• The NSA did not specify what radix when they said Google and others must report NSL's in multiples of 1000.
    • by Anonymous Coward

      The FBI/NSA doesn't actually care. It might hurt the PR for one company, but seriously, you're untouchable after obvious revelations about abuse of the information. No one stops you. What do you care if an arbitrary number is higher?

    • by swillden (191260)

      Keep the number of requests below 1000.

      Vastly expand the scope of each request.

      What do you mean by "scope"? The companies also report the number of user accounts affected/targeted, so increasing the scope by requesting data for more users will still be apparent in the reports. The government can request more information about a given user, I suppose, but can't go beyond "all of it".

      • by noh8rz10 (2716597)

        Presumably. Even a 3-hop request would count as involving only one account, so just request emails from "info@gmail.com" and get all the people they email to notify about a new feature.

        • by swillden (191260)

          Presumably. Even a 3-hop request would count as involving only one account, so just request emails from "info@gmail.com" and get all the people they email to notify about a new feature.

          If the company generating the report has an incentive to minimize the numbers they report, yes, because I don't think the directive defines details like this. And companies may want to minimize the numbers. Users should ask the companies to define their counting methodology.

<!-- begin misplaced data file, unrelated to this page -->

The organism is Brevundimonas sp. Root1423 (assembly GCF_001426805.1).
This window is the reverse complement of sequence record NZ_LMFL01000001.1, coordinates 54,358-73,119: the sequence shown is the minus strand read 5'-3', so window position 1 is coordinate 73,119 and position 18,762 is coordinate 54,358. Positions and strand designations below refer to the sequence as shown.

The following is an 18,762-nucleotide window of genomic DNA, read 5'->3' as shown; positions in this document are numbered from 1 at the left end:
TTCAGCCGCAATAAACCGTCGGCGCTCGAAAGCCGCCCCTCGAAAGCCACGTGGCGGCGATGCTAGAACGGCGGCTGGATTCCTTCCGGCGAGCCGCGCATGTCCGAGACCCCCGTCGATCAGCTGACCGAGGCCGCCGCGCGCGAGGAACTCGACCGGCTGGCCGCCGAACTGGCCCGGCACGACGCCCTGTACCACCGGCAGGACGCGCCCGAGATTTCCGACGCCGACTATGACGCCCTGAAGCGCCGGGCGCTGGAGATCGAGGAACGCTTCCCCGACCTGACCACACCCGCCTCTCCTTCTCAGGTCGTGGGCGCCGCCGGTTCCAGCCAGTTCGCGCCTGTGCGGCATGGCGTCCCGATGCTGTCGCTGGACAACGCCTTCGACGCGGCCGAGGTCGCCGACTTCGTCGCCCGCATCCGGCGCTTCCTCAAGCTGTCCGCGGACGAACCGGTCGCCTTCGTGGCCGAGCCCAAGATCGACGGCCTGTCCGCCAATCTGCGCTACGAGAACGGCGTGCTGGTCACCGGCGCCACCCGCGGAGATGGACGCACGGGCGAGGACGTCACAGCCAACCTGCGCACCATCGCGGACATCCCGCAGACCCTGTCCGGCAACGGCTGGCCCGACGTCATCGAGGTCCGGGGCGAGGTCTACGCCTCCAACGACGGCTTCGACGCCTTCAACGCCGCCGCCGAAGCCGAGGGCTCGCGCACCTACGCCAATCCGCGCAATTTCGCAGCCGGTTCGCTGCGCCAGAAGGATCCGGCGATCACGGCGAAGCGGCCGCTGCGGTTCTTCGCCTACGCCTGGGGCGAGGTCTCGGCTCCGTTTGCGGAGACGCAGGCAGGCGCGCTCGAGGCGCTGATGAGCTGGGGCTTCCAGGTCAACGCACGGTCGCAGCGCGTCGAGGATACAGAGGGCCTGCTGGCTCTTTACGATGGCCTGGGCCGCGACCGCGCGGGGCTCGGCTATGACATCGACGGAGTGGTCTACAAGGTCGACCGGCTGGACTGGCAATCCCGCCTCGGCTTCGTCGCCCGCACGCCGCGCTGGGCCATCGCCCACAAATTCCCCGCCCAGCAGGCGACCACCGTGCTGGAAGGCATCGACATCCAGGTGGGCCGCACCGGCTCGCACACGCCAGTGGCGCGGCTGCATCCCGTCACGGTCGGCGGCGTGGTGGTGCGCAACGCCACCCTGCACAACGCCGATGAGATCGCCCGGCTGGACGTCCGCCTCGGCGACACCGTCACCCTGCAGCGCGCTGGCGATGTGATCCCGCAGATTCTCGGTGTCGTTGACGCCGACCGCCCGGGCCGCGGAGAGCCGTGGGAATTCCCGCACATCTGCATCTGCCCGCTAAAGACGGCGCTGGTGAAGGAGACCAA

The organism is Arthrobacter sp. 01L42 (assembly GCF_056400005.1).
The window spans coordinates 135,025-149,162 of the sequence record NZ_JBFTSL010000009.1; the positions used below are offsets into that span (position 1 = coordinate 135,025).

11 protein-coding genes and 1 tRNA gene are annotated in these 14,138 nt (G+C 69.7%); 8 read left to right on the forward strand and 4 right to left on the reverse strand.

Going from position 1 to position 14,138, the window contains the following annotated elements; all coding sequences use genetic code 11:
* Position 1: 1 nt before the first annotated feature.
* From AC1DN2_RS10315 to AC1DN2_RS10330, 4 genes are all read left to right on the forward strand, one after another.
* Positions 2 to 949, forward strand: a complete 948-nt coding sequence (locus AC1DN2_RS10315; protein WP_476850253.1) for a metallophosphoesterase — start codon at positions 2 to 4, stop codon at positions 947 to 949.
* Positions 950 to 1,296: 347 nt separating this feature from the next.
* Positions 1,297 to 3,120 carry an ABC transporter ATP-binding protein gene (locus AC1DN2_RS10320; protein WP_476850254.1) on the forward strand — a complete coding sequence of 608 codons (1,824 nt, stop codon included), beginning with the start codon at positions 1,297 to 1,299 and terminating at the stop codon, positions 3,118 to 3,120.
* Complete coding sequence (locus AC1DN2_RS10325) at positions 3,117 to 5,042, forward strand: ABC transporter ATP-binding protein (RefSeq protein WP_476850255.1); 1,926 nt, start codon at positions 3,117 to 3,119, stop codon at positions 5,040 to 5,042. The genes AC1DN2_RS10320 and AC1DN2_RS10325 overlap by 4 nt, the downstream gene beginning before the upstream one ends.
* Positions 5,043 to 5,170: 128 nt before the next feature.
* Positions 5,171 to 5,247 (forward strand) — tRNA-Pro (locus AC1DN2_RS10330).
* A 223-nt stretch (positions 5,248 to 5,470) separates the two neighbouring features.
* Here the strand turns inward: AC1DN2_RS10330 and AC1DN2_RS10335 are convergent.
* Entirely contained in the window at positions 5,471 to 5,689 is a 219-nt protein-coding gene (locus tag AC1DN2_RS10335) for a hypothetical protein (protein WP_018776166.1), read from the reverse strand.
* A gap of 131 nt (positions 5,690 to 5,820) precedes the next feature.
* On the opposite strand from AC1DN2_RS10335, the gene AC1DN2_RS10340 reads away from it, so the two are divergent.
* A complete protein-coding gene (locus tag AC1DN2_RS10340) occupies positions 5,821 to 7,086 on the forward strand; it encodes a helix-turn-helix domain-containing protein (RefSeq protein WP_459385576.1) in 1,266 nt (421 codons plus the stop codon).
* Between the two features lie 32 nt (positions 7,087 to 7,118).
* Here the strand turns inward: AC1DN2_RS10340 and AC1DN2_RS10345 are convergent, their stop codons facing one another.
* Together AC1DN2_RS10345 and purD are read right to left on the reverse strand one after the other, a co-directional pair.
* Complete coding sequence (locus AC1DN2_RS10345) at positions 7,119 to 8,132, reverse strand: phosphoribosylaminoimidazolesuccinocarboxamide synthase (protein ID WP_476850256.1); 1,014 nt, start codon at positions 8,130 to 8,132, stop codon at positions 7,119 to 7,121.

• From TFS:

      how many National Security Letters they received, how many accounts were affected by NSLs, how many Foreign Intelligence Surveillance Act orders were received (both for communications content and 'non-content'), and how many customers were targeted by FISA requests.

      You'll notice that they covered that contingency, actually. They can report not only the number of letters, but the number of people affected by letters.

    • More like "Come up with a double-secret FISA that doesn't fall under any of these rules."
    • Keep the number of requests below 1000.
      Vastly expand the scope of each request.

      Apple was the first with updated reporting. 0 to 249 requests, affecting 0 to 249 accounts.

  • by Anonymous Coward

    You know... 0-999 is a band of 1000. But so is 1-1000. And 2-1001. And 3-1002. *taps nose* Seems like an obvious tactic that could be used to report the exact number.

    • by crmanriq (63162)

      Sounds like fun. Except the part where if you report it in a way the overlords dislike, you go to jail for the rest of your life.

  • It's really really REALLY sad that we have this mid-30s Germany censorship going on here in what can now best be described as a quasidemocracy. Isn't 1K chunks what they were doing before they got the OK from the govt? I wonder when the internet will succeed from the world government bodies & exist as its own sovereign state? Then the companies could apply for embassy status & be void of all this bullshit.